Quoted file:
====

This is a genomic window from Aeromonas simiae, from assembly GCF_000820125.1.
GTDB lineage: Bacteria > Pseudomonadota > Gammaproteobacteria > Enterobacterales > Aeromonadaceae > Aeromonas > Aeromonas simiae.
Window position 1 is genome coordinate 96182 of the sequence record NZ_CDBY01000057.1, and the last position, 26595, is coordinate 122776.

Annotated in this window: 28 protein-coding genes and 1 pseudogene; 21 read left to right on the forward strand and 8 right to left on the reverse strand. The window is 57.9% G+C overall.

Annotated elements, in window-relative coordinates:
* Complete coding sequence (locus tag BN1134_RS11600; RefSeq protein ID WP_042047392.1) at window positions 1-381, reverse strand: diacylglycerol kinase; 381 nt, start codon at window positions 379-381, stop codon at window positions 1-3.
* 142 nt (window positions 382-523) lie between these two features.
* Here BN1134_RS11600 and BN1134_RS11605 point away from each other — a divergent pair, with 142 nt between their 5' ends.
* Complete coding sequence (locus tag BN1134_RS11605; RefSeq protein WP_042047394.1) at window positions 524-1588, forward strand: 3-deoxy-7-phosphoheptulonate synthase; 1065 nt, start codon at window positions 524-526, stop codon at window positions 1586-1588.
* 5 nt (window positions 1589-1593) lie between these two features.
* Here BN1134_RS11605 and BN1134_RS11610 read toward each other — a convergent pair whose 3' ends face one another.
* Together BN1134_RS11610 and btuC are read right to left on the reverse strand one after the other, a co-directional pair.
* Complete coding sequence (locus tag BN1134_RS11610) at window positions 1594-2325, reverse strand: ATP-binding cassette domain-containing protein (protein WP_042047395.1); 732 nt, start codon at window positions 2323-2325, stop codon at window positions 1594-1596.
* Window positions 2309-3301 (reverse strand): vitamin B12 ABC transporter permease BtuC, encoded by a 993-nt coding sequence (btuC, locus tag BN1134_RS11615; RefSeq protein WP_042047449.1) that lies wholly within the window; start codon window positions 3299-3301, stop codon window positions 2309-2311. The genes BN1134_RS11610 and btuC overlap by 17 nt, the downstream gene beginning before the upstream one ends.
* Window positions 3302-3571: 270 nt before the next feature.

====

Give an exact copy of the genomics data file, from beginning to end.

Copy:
This is a genomic window from Aeromonas simiae, from assembly GCF_000820125.1.
GTDB lineage: Bacteria > Pseudomonadota > Gammaproteobacteria > Enterobacterales > Aeromonadaceae > Aeromonas > Aeromonas simiae.
Window position 1 is genome coordinate 96182 of the sequence record NZ_CDBY01000057.1, and the last position, 26595, is coordinate 122776.

Annotated in this window: 28 protein-coding genes and 1 pseudogene; 21 read left to right on the forward strand and 8 right to left on the reverse strand. The window is 57.9% G+C overall.

Annotated elements, in window-relative coordinates:
* Complete coding sequence (locus tag BN1134_RS11600; RefSeq protein ID WP_042047392.1) at window positions 1-381, reverse strand: diacylglycerol kinase; 381 nt, start codon at window positions 379-381, stop codon at window positions 1-3.
* 142 nt (window positions 382-523) lie between these two features.
* Here BN1134_RS11600 and BN1134_RS11605 point away from each other — a divergent pair, with 142 nt between their 5' ends.
* Complete coding sequence (locus tag BN1134_RS11605; RefSeq protein WP_042047394.1) at window positions 524-1588, forward strand: 3-deoxy-7-phosphoheptulonate synthase; 1065 nt, start codon at window positions 524-526, stop codon at window positions 1586-1588.
* 5 nt (window positions 1589-1593) lie between these two features.
* Here BN1134_RS11605 and BN1134_RS11610 read toward each other — a convergent pair whose 3' ends face one another.
* Together BN1134_RS11610 and btuC are read right to left on the reverse strand one after the other, a co-directional pair.
* Complete coding sequence (locus tag BN1134_RS11610) at window positions 1594-2325, reverse strand: ATP-binding cassette domain-containing protein (protein WP_042047395.1); 732 nt, start codon at window positions 2323-2325, stop codon at window positions 1594-1596.
* Window positions 2309-3301 (reverse strand): vitamin B12 ABC transporter permease BtuC, encoded by a 993-nt coding sequence (btuC, locus tag BN1134_RS11615; RefSeq protein WP_042047449.1) that lies wholly within the window; start codon window positions 3299-3301, stop codon window positions 2309-2311. The genes BN1134_RS11610 and btuC overlap by 17 nt, the downstream gene beginning before the upstream one ends.
* Window positions 3302-3571: 270 nt before the next feature.